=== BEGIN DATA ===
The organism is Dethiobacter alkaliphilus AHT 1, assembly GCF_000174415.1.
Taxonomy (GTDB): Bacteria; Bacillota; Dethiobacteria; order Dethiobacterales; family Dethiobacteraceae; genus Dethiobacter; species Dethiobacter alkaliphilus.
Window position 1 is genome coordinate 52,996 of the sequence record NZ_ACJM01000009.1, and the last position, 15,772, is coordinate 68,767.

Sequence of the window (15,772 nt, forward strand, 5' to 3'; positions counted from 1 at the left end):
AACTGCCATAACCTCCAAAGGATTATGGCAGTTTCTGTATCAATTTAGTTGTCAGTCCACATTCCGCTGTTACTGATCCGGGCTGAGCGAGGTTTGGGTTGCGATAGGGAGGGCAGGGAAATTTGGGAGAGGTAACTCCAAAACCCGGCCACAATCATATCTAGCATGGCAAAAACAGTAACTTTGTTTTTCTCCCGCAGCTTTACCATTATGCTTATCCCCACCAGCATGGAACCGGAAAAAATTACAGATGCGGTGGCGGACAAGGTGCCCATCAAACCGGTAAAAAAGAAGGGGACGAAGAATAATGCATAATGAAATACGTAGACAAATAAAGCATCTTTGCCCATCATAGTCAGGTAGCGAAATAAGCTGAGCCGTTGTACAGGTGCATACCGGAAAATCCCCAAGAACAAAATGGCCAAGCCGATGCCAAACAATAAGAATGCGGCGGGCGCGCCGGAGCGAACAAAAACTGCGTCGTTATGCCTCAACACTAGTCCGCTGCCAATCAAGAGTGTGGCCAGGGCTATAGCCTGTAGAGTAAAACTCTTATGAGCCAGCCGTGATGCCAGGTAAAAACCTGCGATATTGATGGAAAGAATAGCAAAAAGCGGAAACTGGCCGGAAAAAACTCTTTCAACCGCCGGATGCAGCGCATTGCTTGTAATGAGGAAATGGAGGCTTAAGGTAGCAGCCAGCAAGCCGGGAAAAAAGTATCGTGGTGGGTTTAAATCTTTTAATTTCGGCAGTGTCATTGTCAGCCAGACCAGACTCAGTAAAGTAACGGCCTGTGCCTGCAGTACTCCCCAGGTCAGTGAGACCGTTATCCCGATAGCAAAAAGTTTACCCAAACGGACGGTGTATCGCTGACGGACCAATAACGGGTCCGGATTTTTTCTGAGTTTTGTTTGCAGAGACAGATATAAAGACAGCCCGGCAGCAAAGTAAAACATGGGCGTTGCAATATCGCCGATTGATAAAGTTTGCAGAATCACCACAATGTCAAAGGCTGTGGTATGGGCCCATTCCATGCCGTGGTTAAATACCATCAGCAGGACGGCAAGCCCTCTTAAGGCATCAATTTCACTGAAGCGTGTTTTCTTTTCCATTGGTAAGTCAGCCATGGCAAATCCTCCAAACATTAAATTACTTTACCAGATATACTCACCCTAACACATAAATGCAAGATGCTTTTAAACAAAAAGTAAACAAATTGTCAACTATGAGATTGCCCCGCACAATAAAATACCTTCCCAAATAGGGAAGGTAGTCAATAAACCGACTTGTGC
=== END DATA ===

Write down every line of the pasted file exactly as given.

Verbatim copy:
The organism is Dethiobacter alkaliphilus AHT 1, assembly GCF_000174415.1.
Taxonomy (GTDB): Bacteria; Bacillota; Dethiobacteria; order Dethiobacterales; family Dethiobacteraceae; genus Dethiobacter; species Dethiobacter alkaliphilus.
Window position 1 is genome coordinate 52,996 of the sequence record NZ_ACJM01000009.1, and the last position, 15,772, is coordinate 68,767.

Sequence of the window (15,772 nt, forward strand, 5' to 3'; positions counted from 1 at the left end):
AACTGCCATAACCTCCAAAGGATTATGGCAGTTTCTGTATCAATTTAGTTGTCAGTCCACATTCCGCTGTTACTGATCCGGGCTGAGCGAGGTTTGGGTTGCGATAGGGAGGGCAGGGAAATTTGGGAGAGGTAACTCCAAAACCCGGCCACAATCATATCTAGCATGGCAAAAACAGTAACTTTGTTTTTCTCCCGCAGCTTTACCATTATGCTTATCCCCACCAGCATGGAACCGGAAAAAATTACAGATGCGGTGGCGGACAAGGTGCCCATCAAACCGGTAAAAAAGAAGGGGACGAAGAATAATGCATAATGAAATACGTAGACAAATAAAGCATCTTTGCCCATCATAGTCAGGTAGCGAAATAAGCTGAGCCGTTGTACAGGTGCATACCGGAAAATCCCCAAGAACAAAATGGCCAAGCCGATGCCAAACAATAAGAATGCGGCGGGCGCGCCGGAGCGAACAAAAACTGCGTCGTTATGCCTCAACACTAGTCCGCTGCCAATCAAGAGTGTGGCCAGGGCTATAGCCTGTAGAGTAAAACTCTTATGAGCCAGCCGTGATGCCAGGTAAAAACCTGCGATATTGATGGAAAGAATAGCAAAAAGCGGAAACTGGCCGGAAAAAACTCTTTCAACCGCCGGATGCAGCGCATTGCTTGTAATGAGGAAATGGAGGCTTAAGGTAGCAGCCAGCAAGCCGGGAAAAAAGTATCGTGGTGGGTTTAAATCTTTTAATTTCGGCAGTGTCATTGTCAGCCAGACCAGACTCAGTAAAGTAACGGCCTGTGCCTGCAGTACTCCCCAGGTCAGTGAGACCGTTATCCCGATAGCAAAAAGTTTACCCAAACGGACGGTGTATCGCTGACGGACCAATAACGGGTCCGGATTTTTTCTGAGTTTTGTTTGCAGAGACAGATATAAAGACAGCCCGGCAGCAAAGTAAAACATGGGCGTTGCAATATCGCCGATTGATAAAGTTTGCAGAATCACCACAATGTCAAAGGCTGTGGTATGGGCCCATTCCATGCCGTGGTTAAATACCATCAGCAGGACGGCAAGCCCTCTTAAGGCATCAATTTCACTGAAGCGTGTTTTCTTTTCCATTGGTAAGTCAGCCATGGCAAATCCTCCAAACATTAAATTACTTTACCAGATATACTCACCCTAACACATAAATGCAAGATGCTTTTAAACAAAAAGTAAACAAATTGTCAACTATGAGATTGCCCCGCACAATAAAATACCTTCCCAAATAGGGAAGGTAGTCAATAAACCGACTTGTGC